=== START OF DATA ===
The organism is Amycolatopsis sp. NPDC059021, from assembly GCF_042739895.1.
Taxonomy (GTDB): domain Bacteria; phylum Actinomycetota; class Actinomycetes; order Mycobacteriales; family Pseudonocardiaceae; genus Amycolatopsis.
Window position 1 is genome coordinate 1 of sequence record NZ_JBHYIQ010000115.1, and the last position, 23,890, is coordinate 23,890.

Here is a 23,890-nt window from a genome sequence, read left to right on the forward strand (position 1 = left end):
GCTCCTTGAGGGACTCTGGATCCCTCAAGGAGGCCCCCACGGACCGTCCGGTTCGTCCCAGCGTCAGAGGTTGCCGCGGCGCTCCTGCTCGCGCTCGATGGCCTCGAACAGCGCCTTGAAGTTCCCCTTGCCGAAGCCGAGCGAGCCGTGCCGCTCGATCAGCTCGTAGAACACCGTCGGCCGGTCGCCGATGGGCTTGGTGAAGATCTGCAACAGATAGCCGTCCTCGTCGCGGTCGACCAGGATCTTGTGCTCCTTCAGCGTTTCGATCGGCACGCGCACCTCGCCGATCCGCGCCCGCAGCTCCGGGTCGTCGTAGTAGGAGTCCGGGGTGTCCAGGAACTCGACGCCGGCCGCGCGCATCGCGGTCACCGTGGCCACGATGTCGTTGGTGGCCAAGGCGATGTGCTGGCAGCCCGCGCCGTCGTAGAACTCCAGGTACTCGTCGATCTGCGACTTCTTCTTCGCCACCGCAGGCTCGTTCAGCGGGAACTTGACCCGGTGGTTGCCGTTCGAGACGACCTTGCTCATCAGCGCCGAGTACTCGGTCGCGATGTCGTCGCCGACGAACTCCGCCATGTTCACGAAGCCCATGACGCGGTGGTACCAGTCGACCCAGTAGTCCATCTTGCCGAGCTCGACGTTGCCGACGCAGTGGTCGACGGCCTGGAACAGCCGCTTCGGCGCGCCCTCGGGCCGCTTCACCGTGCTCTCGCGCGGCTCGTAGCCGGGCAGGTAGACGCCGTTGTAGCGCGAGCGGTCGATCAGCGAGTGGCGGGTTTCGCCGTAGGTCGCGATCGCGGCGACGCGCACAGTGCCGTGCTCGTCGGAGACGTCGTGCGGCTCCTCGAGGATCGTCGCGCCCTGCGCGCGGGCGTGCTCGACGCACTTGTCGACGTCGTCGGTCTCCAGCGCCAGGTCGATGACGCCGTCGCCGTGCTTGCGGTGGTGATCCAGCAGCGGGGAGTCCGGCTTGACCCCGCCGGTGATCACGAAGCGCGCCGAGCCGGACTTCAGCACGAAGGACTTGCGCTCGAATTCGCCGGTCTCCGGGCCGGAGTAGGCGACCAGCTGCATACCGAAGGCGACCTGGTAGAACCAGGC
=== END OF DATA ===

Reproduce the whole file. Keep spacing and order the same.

The organism is Amycolatopsis sp. NPDC059021, from assembly GCF_042739895.1.
Taxonomy (GTDB): domain Bacteria; phylum Actinomycetota; class Actinomycetes; order Mycobacteriales; family Pseudonocardiaceae; genus Amycolatopsis.
Window position 1 is genome coordinate 1 of sequence record NZ_JBHYIQ010000115.1, and the last position, 23,890, is coordinate 23,890.

Here is a 23,890-nt window from a genome sequence, read left to right on the forward strand (position 1 = left end):
GCTCCTTGAGGGACTCTGGATCCCTCAAGGAGGCCCCCACGGACCGTCCGGTTCGTCCCAGCGTCAGAGGTTGCCGCGGCGCTCCTGCTCGCGCTCGATGGCCTCGAACAGCGCCTTGAAGTTCCCCTTGCCGAAGCCGAGCGAGCCGTGCCGCTCGATCAGCTCGTAGAACACCGTCGGCCGGTCGCCGATGGGCTTGGTGAAGATCTGCAACAGATAGCCGTCCTCGTCGCGGTCGACCAGGATCTTGTGCTCCTTCAGCGTTTCGATCGGCACGCGCACCTCGCCGATCCGCGCCCGCAGCTCCGGGTCGTCGTAGTAGGAGTCCGGGGTGTCCAGGAACTCGACGCCGGCCGCGCGCATCGCGGTCACCGTGGCCACGATGTCGTTGGTGGCCAAGGCGATGTGCTGGCAGCCCGCGCCGTCGTAGAACTCCAGGTACTCGTCGATCTGCGACTTCTTCTTCGCCACCGCAGGCTCGTTCAGCGGGAACTTGACCCGGTGGTTGCCGTTCGAGACGACCTTGCTCATCAGCGCCGAGTACTCGGTCGCGATGTCGTCGCCGACGAACTCCGCCATGTTCACGAAGCCCATGACGCGGTGGTACCAGTCGACCCAGTAGTCCATCTTGCCGAGCTCGACGTTGCCGACGCAGTGGTCGACGGCCTGGAACAGCCGCTTCGGCGCGCCCTCGGGCCGCTTCACCGTGCTCTCGCGCGGCTCGTAGCCGGGCAGGTAGACGCCGTTGTAGCGCGAGCGGTCGATCAGCGAGTGGCGGGTTTCGCCGTAGGTCGCGATCGCGGCGACGCGCACAGTGCCGTGCTCGTCGGAGACGTCGTGCGGCTCCTCGAGGATCGTCGCGCCCTGCGCGCGGGCGTGCTCGACGCACTTGTCGACGTCGTCGGTCTCCAGCGCCAGGTCGATGACGCCGTCGCCGTGCTTGCGGTGGTGATCCAGCAGCGGGGAGTCCGGCTTGACCCCGCCGGTGATCACGAAGCGCGCCGAGCCGGACTTCAGCACGAAGGACTTGCGCTCGAATTCGCCGGTCTCCGGGCCGGAGTAGGCGACCAGCTGCATACCGAAGGCGACCTGGTAGAACCAGGC